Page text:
The then captain, Arnie White, phoned me on Sunday to tell me the course was flooded and that, when the water had gone down, it was going to be a big job to remove all the detritus from the course.
The scene that greeted me on Monday morning was one of utter carnage and a complete disbelief in what I was seeing. There was water all over the place, silt and sand laying thick on the greens and fairways, whilst debris from the river was snagged around many of the trees which line the course.
I normally work totally on my own, but if I ever need any help I can call on my senior NEAT team leader Geoff Cairns. He told me straightaway that, until things got better, I could have NCC chargehand Rob Wilson to assist in removing everything.
The golf club also rallied round and a working party was set up, comprising mainly of senior members, ladies member Sally Weir, and even the vice captain from our neighbouring course, Michael English, turned up to help.
We started on the greens. With the amount of sand and silt on the greens, and with a total lack of machinery, I knew this was going to be long job. Not, at this time, did I realise quite how long though.
After we managed to get all the sand and silt off the greens, Arnie White approached our neighbouring club, Hexham Golf Club, to ask them could they give us any advice or assist us in starting to remove the mountains of sand off the fairways. Course manager Malcolm Latham and his first assistant David Thompson came down and assessed what could be done. The first thing Malcolm said was that the greens needed to breathe and that he would bring down their Toro ProCore 648 and spike them all for us. This was a fantastic help.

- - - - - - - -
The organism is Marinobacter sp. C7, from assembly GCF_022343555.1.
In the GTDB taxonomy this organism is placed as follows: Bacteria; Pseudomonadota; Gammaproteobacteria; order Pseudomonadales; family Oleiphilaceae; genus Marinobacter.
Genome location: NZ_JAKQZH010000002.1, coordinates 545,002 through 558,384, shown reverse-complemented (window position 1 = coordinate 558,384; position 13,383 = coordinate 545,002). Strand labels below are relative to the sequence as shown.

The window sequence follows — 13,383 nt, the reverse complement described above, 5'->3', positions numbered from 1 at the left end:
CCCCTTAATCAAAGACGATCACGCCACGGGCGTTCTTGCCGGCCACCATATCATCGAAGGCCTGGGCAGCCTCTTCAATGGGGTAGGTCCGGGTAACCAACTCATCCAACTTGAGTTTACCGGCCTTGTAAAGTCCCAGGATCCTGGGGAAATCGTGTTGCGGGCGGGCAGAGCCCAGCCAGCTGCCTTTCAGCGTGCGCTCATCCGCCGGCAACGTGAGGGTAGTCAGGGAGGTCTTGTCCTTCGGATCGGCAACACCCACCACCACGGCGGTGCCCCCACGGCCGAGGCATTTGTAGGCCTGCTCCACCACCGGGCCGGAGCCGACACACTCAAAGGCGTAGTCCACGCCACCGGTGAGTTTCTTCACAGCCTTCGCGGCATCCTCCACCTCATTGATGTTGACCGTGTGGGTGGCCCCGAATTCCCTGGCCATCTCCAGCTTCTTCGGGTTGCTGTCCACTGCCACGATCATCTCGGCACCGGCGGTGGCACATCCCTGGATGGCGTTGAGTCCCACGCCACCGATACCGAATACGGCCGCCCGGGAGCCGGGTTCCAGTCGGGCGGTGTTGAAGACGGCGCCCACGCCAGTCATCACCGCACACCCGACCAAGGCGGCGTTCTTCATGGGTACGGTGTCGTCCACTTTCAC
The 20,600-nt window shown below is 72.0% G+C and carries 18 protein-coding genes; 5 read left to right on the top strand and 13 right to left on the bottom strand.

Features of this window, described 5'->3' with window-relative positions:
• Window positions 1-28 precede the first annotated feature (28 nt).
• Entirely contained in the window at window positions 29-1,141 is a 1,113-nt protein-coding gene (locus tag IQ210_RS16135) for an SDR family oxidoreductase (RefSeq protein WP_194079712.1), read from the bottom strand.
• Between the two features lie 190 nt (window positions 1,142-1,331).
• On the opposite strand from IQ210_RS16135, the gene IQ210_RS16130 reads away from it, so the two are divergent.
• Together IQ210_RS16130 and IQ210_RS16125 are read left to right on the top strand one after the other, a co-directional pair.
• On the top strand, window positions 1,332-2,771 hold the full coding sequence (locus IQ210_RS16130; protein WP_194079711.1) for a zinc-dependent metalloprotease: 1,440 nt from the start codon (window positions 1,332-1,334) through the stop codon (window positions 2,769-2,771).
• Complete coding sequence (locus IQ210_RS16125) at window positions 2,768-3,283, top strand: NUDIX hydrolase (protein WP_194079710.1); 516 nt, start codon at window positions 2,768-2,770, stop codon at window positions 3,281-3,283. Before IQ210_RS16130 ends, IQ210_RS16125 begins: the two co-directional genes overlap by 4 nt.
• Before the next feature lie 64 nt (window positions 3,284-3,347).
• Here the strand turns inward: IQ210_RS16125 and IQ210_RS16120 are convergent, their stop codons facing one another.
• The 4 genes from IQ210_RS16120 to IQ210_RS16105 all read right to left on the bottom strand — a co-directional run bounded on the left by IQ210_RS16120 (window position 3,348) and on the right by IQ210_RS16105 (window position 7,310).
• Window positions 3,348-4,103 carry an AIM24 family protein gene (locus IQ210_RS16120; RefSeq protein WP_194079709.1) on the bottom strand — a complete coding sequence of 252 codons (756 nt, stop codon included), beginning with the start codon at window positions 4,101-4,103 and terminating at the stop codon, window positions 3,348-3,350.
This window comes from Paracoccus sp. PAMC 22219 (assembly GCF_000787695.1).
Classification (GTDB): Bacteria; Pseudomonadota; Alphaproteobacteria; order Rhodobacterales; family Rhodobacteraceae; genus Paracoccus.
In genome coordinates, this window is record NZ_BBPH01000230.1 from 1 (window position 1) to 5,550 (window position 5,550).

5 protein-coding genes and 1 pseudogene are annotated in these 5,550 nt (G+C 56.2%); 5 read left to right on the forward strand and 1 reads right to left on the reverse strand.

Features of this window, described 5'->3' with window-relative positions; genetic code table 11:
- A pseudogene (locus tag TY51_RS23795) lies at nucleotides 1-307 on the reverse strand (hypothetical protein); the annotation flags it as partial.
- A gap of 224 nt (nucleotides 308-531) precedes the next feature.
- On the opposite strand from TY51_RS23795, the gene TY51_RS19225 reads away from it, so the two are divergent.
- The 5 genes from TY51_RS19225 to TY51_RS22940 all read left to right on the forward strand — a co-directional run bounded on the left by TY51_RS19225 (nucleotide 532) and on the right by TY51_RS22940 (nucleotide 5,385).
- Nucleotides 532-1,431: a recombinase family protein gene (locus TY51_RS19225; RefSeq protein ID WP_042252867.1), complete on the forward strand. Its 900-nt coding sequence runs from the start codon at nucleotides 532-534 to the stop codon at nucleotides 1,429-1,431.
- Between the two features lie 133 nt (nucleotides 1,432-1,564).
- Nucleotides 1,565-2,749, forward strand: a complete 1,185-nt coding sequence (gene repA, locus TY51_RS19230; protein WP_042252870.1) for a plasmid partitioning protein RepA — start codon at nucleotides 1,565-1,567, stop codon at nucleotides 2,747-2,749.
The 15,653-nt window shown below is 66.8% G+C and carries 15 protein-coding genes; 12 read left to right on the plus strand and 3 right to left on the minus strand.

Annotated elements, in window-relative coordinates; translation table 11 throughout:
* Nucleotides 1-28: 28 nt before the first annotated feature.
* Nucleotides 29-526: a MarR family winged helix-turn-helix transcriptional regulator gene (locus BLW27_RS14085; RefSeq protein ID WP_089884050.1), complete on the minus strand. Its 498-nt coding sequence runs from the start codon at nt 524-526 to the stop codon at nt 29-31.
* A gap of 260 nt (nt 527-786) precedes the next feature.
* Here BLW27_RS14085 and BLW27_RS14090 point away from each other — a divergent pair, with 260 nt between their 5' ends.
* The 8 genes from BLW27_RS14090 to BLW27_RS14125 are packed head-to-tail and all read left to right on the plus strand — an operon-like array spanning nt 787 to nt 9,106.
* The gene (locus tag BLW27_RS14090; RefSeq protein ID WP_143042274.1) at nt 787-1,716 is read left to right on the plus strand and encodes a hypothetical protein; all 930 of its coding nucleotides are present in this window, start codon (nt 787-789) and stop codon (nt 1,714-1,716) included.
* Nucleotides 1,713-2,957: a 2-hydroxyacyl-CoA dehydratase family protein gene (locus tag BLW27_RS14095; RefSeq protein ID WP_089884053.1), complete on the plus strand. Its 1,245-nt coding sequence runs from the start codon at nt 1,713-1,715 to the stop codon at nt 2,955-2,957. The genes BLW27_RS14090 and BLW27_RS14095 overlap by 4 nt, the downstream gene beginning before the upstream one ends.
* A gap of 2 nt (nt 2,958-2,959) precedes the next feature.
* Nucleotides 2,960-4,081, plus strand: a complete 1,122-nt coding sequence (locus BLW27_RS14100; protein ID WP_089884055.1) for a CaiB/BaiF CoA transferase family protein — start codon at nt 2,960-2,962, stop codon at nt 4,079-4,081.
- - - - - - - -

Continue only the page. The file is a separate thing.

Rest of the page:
What was also a massive boost was that David brought the rest of his greenkeeping staff down and they started removing sand from the tee boxes. This went on for several days. The golf club cannot thank these lads enough.
The clean up continued over the next few weeks. Progress was slow, at best. The working party were brilliant, but the total lack of machinery made the going hard. All the sand had to be taken to the banks of the Tyne with a wheelbarrow or in the small tractor bucket we had.
The new year came and went and things didn't change much. Each day we were still removing sand and silt. Then, in mid January, after a site visit from my senior team leader, he suggested that we needed help if we were going to make any significant progress. He went away and, after several phone calls, a Bobcat with an angled brush attachment was hired in to help us. This made the job of removing the sand and getting back down to grass level a lot quicker. However, there was a lot more sand on the course than we had previously thought. The Bobcat was hired to us for over three weeks and made progress a lot quicker, but getting rid of the sand from the course was still slow.